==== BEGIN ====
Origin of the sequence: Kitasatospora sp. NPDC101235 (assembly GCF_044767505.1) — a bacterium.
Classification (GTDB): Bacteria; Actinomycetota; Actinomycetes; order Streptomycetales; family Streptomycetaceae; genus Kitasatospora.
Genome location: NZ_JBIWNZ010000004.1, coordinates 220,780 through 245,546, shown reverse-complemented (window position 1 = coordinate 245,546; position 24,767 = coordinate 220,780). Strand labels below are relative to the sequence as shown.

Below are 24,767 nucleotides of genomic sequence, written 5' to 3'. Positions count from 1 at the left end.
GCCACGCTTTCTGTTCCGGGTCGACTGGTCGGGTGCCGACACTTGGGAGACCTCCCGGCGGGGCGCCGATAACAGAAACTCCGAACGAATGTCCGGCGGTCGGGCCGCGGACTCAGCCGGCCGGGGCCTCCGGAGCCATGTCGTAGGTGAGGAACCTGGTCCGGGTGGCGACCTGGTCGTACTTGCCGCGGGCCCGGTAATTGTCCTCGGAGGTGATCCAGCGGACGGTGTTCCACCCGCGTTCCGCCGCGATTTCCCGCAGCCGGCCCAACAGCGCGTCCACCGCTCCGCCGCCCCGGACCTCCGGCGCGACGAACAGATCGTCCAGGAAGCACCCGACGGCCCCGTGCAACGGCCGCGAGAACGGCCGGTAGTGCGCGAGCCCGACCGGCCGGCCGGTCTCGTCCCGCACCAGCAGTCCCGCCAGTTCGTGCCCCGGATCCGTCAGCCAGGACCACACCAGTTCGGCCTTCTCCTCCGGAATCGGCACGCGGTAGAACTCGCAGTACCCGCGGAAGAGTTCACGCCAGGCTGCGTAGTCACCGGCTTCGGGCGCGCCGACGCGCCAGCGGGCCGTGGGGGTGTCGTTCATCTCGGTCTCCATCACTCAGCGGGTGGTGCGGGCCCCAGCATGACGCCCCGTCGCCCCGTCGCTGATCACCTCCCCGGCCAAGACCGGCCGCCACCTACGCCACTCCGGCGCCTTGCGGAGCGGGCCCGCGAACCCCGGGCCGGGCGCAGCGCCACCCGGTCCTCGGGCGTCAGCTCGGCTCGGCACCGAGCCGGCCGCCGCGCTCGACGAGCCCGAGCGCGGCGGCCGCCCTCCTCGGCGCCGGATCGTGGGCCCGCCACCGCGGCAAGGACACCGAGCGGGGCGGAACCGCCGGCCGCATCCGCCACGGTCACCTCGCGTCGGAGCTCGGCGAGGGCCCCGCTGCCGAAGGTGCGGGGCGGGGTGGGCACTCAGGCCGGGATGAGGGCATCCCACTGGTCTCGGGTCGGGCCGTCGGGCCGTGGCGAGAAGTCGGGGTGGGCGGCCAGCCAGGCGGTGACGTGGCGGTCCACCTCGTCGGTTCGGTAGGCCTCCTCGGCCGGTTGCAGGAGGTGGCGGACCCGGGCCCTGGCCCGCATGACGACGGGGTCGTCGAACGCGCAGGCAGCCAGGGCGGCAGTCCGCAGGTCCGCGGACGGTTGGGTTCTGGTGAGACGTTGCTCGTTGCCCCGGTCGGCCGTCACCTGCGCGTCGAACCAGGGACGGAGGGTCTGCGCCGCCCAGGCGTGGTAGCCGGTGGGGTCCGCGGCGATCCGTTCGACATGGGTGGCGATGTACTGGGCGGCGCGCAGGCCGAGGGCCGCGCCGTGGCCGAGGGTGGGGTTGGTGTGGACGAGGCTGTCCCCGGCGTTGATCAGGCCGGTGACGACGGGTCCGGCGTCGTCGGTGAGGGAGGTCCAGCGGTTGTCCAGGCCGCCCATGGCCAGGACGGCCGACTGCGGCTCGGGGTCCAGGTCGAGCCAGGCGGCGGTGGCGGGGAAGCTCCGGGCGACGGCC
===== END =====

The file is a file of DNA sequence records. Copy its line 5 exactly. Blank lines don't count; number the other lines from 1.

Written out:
GCCACGCTTTCTGTTCCGGGTCGACTGGTCGGGTGCCGACACTTGGGAGACCTCCCGGCGGGGCGCCGATAACAGAAACTCCGAACGAATGTCCGGCGGTCGGGCCGCGGACTCAGCCGGCCGGGGCCTCCGGAGCCATGTCGTAGGTGAGGAACCTGGTCCGGGTGGCGACCTGGTCGTACTTGCCGCGGGCCCGGTAATTGTCCTCGGAGGTGATCCAGCGGACGGTGTTCCACCCGCGTTCCGCCGCGATTTCCCGCAGCCGGCCCAACAGCGCGTCCACCGCTCCGCCGCCCCGGACCTCCGGCGCGACGAACAGATCGTCCAGGAAGCACCCGACGGCCCCGTGCAACGGCCGCGAGAACGGCCGGTAGTGCGCGAGCCCGACCGGCCGGCCGGTCTCGTCCCGCACCAGCAGTCCCGCCAGTTCGTGCCCCGGATCCGTCAGCCAGGACCACACCAGTTCGGCCTTCTCCTCCGGAATCGGCACGCGGTAGAACTCGCAGTACCCGCGGAAGAGTTCACGCCAGGCTGCGTAGTCACCGGCTTCGGGCGCGCCGACGCGCCAGCGGGCCGTGGGGGTGTCGTTCATCTCGGTCTCCATCACTCAGCGGGTGGTGCGGGCCCCAGCATGACGCCCCGTCGCCCCGTCGCTGATCACCTCCCCGGCCAAGACCGGCCGCCACCTACGCCACTCCGGCGCCTTGCGGAGCGGGCCCGCGAACCCCGGGCCGGGCGCAGCGCCACCCGGTCCTCGGGCGTCAGCTCGGCTCGGCACCGAGCCGGCCGCCGCGCTCGACGAGCCCGAGCGCGGCGGCCGCCCTCCTCGGCGCCGGATCGTGGGCCCGCCACCGCGGCAAGGACACCGAGCGGGGCGGAACCGCCGGCCGCATCCGCCACGGTCACCTCGCGTCGGAGCTCGGCGAGGGCCCCGCTGCCGAAGGTGCGGGGCGGGGTGGGCACTCAGGCCGGGATGAGGGCATCCCACTGGTCTCGGGTCGGGCCGTCGGGCCGTGGCGAGAAGTCGGGGTGGGCGGCCAGCCAGGCGGTGACGTGGCGGTCCACCTCGTCGGTTCGGTAGGCCTCCTCGGCCGGTTGCAGGAGGTGGCGGACCCGGGCCCTGGCCCGCATGACGACGGGGTCGTCGAACGCGCAGGCAGCCAGGGCGGCAGTCCGCAGGTCCGCGGACGGTTGGGTTCTGGTGAGACGTTGCTCGTTGCCCCGGTCGGCCGTCACCTGCGCGTCGAACCAGGGACGGAGGGTCTGCGCCGCCCAGGCGTGGTAGCCGGTGGGGTCCGCGGCGATCCGTTCGACATGGGTGGCGATGTACTGGGCGGCGCGCAGGCCGAGGGCCGCGCCGTGGCCGAGGGTGGGGTTGGTGTGGACGAGGCTGTCCCCGGCGTTGATCAGGCCGGTGACGACGGGTCCGGCGTCGTCGGTGAGGGAGGTCCAGCGGTTGTCCAGGCCGCCCATGGCCAGGACGGCCGACTGCGGCTCGGGGTCCAGGTCGAGCCAGGCGGCGGTGGCGGGGAAGCTCCGGGCGACGGCC